The Way Princeton Behaves

The strange case of Antonio Calvo,  the Princeton lecturer who slashed himself to death last April, is the subject of  long front-page article in the July 1 Chronicle of Higher Education. After his suicide, Princeton put out a formal statement saying that Calvo had been on leave from the university. That was not true. Princeton had suspended him with three weeks left in the semester, relieving him of all duties and banishing him from the campus. He was cut off from the email system and told not to talk to faculty or students before clearing out.

Calvo, 45, had been a senior lecturer up for renewal in the department of Spanish and Portuguese Languages and Cultures. In a suicide note, Calvo said that months of waiting to hear from Princeton about  his job renewal was “emotional torture,” and that  being suspsended had taken away his credibility.”I’ve got nothing left,” he wrote.

What had Calvo done to deserve this treatment? The Friday before his death he received a note from his department chairwoman accusing him of “troubling and inappropriate behavior.”  There had been some friction between Calvo and a few students and he had made two startling statements, which a colleague, Professor Ricardo Piglia, said were cultural misunderstandings– common Spanish expressions had been mistaken for insults and threats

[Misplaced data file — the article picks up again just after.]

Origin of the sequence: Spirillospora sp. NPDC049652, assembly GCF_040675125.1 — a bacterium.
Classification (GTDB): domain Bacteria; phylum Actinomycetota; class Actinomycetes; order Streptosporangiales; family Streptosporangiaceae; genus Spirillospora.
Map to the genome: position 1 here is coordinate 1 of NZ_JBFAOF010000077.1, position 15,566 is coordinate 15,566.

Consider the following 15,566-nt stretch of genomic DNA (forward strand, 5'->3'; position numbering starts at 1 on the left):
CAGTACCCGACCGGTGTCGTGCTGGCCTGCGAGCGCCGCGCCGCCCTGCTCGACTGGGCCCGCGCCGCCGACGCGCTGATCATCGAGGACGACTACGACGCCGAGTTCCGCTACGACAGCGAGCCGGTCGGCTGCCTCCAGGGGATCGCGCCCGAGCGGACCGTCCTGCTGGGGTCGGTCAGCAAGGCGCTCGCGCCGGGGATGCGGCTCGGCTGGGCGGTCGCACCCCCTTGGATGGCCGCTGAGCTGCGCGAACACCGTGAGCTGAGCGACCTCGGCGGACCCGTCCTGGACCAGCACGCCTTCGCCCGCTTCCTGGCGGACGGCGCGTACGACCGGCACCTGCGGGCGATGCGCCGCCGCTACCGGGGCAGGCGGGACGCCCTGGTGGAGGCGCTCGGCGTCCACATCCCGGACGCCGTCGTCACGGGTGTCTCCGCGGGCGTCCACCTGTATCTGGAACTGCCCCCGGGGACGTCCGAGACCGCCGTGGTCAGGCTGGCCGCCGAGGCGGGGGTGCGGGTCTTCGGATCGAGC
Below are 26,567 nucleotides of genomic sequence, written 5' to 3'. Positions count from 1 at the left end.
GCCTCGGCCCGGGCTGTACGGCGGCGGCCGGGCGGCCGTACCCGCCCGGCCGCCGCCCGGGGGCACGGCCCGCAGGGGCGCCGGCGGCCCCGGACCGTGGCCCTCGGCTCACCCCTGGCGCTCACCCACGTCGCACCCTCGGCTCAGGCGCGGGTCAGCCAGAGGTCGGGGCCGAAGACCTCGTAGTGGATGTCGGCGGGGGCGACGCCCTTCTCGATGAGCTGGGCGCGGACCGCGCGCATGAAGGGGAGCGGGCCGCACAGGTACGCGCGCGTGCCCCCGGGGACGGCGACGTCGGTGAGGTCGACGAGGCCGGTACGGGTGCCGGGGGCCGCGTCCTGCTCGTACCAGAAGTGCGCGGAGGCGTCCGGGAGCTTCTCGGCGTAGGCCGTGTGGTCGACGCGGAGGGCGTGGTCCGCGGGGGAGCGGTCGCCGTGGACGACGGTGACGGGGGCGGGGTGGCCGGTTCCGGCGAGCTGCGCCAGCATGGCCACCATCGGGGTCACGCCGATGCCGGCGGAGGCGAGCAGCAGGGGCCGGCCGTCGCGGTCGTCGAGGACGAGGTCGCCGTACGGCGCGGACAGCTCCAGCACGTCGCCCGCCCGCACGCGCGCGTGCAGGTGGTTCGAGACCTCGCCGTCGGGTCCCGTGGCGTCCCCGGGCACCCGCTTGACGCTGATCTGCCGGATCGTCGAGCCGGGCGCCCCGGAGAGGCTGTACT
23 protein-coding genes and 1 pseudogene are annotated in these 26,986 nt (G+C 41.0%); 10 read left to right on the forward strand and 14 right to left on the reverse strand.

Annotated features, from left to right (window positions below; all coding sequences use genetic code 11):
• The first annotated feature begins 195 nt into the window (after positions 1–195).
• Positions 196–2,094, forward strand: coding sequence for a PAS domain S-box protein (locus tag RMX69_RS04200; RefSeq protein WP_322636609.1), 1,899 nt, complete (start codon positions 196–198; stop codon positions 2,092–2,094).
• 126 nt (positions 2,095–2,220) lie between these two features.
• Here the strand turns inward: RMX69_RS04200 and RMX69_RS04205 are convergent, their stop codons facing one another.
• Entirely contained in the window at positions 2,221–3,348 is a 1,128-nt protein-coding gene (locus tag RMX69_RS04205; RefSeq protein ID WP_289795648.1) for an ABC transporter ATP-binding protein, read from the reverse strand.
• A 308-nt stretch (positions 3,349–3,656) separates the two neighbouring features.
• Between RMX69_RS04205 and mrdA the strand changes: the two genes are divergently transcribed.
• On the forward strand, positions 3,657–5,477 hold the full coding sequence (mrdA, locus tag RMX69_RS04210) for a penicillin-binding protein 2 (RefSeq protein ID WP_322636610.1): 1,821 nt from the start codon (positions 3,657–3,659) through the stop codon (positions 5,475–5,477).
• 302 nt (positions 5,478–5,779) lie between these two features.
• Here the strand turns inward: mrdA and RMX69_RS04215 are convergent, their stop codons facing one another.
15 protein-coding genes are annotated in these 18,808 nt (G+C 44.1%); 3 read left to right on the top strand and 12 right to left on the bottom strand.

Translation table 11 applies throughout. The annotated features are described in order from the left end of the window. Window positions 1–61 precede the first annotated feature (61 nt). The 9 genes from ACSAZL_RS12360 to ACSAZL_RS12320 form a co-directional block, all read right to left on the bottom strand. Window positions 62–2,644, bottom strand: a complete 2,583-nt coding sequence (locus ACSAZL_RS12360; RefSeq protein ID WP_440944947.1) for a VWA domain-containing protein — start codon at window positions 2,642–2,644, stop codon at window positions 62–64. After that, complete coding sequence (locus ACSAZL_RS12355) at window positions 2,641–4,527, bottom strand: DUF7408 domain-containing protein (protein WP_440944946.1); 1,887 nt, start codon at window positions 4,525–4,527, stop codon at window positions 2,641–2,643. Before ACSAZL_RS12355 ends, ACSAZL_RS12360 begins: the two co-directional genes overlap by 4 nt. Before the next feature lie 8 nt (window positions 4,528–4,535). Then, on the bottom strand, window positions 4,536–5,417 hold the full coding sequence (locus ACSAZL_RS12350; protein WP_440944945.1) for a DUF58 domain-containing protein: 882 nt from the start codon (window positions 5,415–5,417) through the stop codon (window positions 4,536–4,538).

The issue now is the apparent brutality of Princeton and  its procedure, which in this case looks somewhat like the star-chamber methods that Harvey Silverglate denounced here.  Why was Calvo thrown off campus, clearly humiliated, then  told he could phone an associate dean to get a hearing and learn what the charges were? University president Shirley Tilghman told a group of complaining students that all appropriate procedures had been followed in Calvo’s suspension. To us, that sounds like a confession of  institutionalized incompetence.

John Leo

John Leo is the editor of Minding the Campus, dedicated to chronicling imbalances within higher education and restoring intellectual pluralism to our American universities. His popular column, "On Society," ran in U.S.News & World Report for 17 years.

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